In a time when filmmakers are deliberately pushing for an ever “darker and grittier feel,” and with audiences already wed to the medieval-“Saving Private Ryan” look of the previous films set in Middle-earth, would a glorified (if walloping good) bedtime story really fly?
Personally, I was very skeptical, even dismissive, when I heard the news that “The Hobbit” had finally gotten a green light for the silver screen. I believed that this story, like C. S. Lewis’s recently besmirched Chronicles of Narnia, simply did not lend itself to the motion picture medium. An entire chapter devoted to a game of riddles seemed about as likely to translate well on camera as the oddly paced, episodic, yet wonderful “Voyage of the Dawn Treader.”
But as excitement built over the ensuing months, I began to get my hopes up. And now, after donning my elf ears and catching the midnight premiere, I can admit that “The Hobbit: An Unexpected Journey” did not let me down.
(WARNING: Spoilers ahead.)
The Lord of the Rings this is not, as astute fans of Tolkien could have told you. But if a return to the Shire, Rivendell, and Weathertop, or appearances from Elijah Wood, Ian Holm, Andy Serkis, Ian McKellen and the rest—not to mention Peter Jackson in the director’s chair and Howard Shore’s soaring score—don’t make the whole thing feel like coming home again, you’ve been smoking too much pipeweed.
What’s familiar makes it resonate instantly. The first scenes in Hobbiton and Bilbo’s home, Bag End, complete with Frodo and the hubbub of an approaching eleventy-first birthday bash feel like Christmas morning. And as the film seamlessly rewinds 60 years, grafting Martin Freeman into the role of a younger Bilbo, it just gets better. Beloved scenes of riotous mischief adapted beautifully from the book might have audiences wanting to just cancel the movie and recline by the crackling fire of hobbitish hospitality for 166 minutes.
But there’s an adventure to be had, and about the time Richard Armitage’s Thorin Oakenshield begins crooning a Dwarvish lament for lost treasure in his haunting baritone, you get a feel for the scale of what’s to come.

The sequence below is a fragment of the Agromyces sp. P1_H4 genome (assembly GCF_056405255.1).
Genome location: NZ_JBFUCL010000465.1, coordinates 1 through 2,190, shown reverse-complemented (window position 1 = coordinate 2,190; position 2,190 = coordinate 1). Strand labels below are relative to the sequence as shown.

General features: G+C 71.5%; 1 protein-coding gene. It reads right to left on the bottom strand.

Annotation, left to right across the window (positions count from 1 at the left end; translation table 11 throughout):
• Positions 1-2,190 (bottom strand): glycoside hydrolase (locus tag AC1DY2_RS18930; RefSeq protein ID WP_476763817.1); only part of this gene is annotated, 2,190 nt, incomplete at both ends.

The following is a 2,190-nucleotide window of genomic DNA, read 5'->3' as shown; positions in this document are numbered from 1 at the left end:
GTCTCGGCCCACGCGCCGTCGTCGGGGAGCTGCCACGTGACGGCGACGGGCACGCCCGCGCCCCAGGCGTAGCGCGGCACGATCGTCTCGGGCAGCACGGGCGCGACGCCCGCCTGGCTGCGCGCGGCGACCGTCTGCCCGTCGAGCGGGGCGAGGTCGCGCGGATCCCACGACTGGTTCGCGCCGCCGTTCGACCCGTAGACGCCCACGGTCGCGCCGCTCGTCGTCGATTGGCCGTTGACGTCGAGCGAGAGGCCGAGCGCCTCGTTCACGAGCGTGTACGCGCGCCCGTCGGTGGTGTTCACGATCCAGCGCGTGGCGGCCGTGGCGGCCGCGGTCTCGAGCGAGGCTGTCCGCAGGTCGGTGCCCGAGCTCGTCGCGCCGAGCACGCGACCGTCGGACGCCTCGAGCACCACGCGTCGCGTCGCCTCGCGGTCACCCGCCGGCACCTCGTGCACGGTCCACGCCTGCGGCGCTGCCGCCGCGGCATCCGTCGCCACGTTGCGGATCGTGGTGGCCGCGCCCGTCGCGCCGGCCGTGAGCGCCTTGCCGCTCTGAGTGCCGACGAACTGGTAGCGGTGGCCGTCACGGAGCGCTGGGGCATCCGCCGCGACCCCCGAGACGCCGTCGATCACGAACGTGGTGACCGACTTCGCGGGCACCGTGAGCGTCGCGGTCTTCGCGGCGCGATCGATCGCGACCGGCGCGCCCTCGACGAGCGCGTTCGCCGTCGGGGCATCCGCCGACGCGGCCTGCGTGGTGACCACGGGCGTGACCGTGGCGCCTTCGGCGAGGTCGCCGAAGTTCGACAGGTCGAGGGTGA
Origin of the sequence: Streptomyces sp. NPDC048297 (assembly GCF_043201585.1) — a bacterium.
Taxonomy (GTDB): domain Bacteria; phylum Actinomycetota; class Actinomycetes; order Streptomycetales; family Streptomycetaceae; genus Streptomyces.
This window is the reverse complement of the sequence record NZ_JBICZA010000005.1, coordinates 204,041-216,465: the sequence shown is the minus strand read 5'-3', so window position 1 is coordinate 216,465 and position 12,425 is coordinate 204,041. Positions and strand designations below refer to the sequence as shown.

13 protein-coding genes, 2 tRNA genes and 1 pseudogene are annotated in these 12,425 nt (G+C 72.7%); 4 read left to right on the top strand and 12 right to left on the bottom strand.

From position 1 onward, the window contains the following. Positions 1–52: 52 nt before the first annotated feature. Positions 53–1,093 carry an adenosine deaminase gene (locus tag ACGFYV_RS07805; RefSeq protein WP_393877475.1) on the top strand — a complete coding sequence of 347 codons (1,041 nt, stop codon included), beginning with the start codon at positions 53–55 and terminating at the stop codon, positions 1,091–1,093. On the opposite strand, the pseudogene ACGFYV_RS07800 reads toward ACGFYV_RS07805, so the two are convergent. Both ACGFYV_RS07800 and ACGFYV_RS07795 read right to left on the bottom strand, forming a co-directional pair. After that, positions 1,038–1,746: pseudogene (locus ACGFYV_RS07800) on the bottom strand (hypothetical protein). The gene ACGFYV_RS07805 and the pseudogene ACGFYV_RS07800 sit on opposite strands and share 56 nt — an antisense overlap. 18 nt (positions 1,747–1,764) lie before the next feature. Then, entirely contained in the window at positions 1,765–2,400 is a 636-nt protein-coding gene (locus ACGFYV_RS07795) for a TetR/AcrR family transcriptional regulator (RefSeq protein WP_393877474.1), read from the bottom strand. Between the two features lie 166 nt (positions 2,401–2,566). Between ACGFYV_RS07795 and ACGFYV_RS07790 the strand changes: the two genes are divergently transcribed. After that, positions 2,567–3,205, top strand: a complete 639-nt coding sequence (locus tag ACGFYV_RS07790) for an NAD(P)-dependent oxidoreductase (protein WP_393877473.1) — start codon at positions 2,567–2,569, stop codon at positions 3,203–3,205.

As soon as the journey begins, alternate spates of gravity and humor set the pace, and make it clear that Jackson and his crew (unlike others I could name) have an enormous respect for the fantasy source material they’re working with.
In contrast with The Lord of the Rings—which, though treated well, suffered a good deal of compression and cutting—“The Hobbit” takes its merry time, exploring nearly every crevice available in Tolkien’s prose and even sifting through some of the hidden treasures in his famous notes and appendices.
But the whole picture really starts to shine during the scene that most closely ties The Hobbit with the story to come—and which I most expected to sabotage the book’s motion picture potential. Bilbo’s famous match of wits in the dark with Gollum, rather than subtracting tension or trivializing that moment in the history of Middle-Earth, actually surpassed the rest of the movie. Andy Serkis’s irksome imp (whom we all secretly know is kind of cute) looked even more convincing and perverse than ever—and gained a grip on my emotions he didn’t achieve a decade ago.
What didn’t work
Despite delighting in this first installment of The Hobbit series, I also found much of it unnecessary, and some moments downright disappointing. At times, the satirical spirit trespassed all reasonable boundaries and embarked on rampages that seemed calculated to kill the movie.